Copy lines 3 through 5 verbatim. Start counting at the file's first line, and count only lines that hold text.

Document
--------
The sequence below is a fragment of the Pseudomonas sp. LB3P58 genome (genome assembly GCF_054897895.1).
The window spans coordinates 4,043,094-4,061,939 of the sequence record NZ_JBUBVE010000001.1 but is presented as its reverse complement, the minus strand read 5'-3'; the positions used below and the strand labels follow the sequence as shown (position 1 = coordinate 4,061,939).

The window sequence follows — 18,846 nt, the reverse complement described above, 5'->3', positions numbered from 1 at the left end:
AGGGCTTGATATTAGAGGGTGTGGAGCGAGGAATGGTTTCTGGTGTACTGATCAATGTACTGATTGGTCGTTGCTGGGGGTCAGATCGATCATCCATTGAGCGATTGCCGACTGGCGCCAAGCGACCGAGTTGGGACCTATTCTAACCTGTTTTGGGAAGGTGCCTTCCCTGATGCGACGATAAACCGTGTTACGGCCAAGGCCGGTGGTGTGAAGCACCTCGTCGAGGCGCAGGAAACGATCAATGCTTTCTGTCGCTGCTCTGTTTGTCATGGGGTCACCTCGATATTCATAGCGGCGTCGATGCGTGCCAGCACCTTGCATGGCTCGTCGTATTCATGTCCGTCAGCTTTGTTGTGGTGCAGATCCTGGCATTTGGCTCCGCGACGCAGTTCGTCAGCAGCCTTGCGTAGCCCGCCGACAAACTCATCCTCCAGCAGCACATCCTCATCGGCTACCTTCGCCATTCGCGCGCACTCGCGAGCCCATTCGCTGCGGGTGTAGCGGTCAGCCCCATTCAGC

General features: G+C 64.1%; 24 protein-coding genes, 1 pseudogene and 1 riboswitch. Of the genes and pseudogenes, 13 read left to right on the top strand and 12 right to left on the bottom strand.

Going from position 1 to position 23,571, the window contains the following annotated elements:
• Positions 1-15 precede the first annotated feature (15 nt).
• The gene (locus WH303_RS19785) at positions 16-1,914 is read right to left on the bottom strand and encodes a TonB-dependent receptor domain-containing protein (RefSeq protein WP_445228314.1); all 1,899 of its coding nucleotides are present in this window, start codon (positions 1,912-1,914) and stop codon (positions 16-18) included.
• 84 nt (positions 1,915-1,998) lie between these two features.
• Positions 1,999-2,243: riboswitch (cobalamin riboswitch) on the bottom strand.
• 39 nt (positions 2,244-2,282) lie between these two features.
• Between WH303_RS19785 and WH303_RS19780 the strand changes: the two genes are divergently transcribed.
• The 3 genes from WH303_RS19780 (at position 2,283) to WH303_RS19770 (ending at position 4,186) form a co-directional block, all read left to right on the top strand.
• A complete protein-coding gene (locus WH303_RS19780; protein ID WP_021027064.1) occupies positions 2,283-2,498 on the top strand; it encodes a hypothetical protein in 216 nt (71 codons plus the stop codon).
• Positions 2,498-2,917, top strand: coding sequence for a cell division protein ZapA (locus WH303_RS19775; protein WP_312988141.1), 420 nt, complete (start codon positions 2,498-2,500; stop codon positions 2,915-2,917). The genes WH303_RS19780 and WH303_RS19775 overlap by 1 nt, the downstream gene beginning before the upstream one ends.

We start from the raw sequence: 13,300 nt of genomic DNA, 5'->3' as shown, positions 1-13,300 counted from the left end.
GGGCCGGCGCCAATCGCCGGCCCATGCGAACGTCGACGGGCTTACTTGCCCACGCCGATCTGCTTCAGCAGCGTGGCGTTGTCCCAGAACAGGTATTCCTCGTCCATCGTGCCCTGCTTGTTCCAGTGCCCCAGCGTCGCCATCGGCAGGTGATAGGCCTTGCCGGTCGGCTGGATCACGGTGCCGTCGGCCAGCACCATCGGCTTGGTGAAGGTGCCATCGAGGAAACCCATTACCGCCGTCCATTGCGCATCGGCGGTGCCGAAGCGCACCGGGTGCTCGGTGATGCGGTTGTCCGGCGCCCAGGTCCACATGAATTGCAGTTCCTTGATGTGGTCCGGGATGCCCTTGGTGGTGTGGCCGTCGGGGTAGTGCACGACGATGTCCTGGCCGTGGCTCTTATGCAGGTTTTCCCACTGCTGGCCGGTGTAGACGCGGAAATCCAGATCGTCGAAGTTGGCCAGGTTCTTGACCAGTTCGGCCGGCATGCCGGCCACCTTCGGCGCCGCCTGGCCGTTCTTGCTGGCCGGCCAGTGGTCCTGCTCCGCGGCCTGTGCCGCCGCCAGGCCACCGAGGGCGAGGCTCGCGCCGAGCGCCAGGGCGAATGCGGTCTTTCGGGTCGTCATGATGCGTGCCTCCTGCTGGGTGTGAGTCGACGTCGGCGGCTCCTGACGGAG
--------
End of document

The window sequence follows — 18,846 nt, the reverse complement described above, 5'->3', positions numbered from 1 at the left end:
AGGGCTTGATATTAGAGGGTGTGGAGCGAGGAATGGTTTCTGGTGTACTGATCAATGTACTGATTGGTCGTTGCTGGGGGTCAGATCGATCATCCATTGAGCGATTGCCGACTGGCGCCAAGCGACCGAGTTGGGACCTATTCTAACCTGTTTTGGGAAGGTGCCTTCCCTGATGCGACGATAAACCGTGTTACGGCCAAGGCCGGTGGTGTGAAGCACCTCGTCGAGGCGCAGGAAACGATCAATGCTTTCTGTCGCTGCTCTGTTTGTCATGGGGTCACCTCGATATTCATAGCGGCGTCGATGCGTGCCAGCACCTTGCATGGCTCGTCGTATTCATGTCCGTCAGCTTTGTTGTGGTGCAGATCCTGGCATTTGGCTCCGCGACGCAGTTCGTCAGCAGCCTTGCGTAGCCCGCCGACAAACTCATCCTCCAGCAGCACATCCTCATCGGCTACCTTCGCCATTCGCGCGCACTCGCGAGCCCATTCGCTGCGGGTGTAGCGGTCAGCCCCATTCAGC

General features: G+C 64.1%; 24 protein-coding genes, 1 pseudogene and 1 riboswitch. Of the genes and pseudogenes, 13 read left to right on the top strand and 12 right to left on the bottom strand.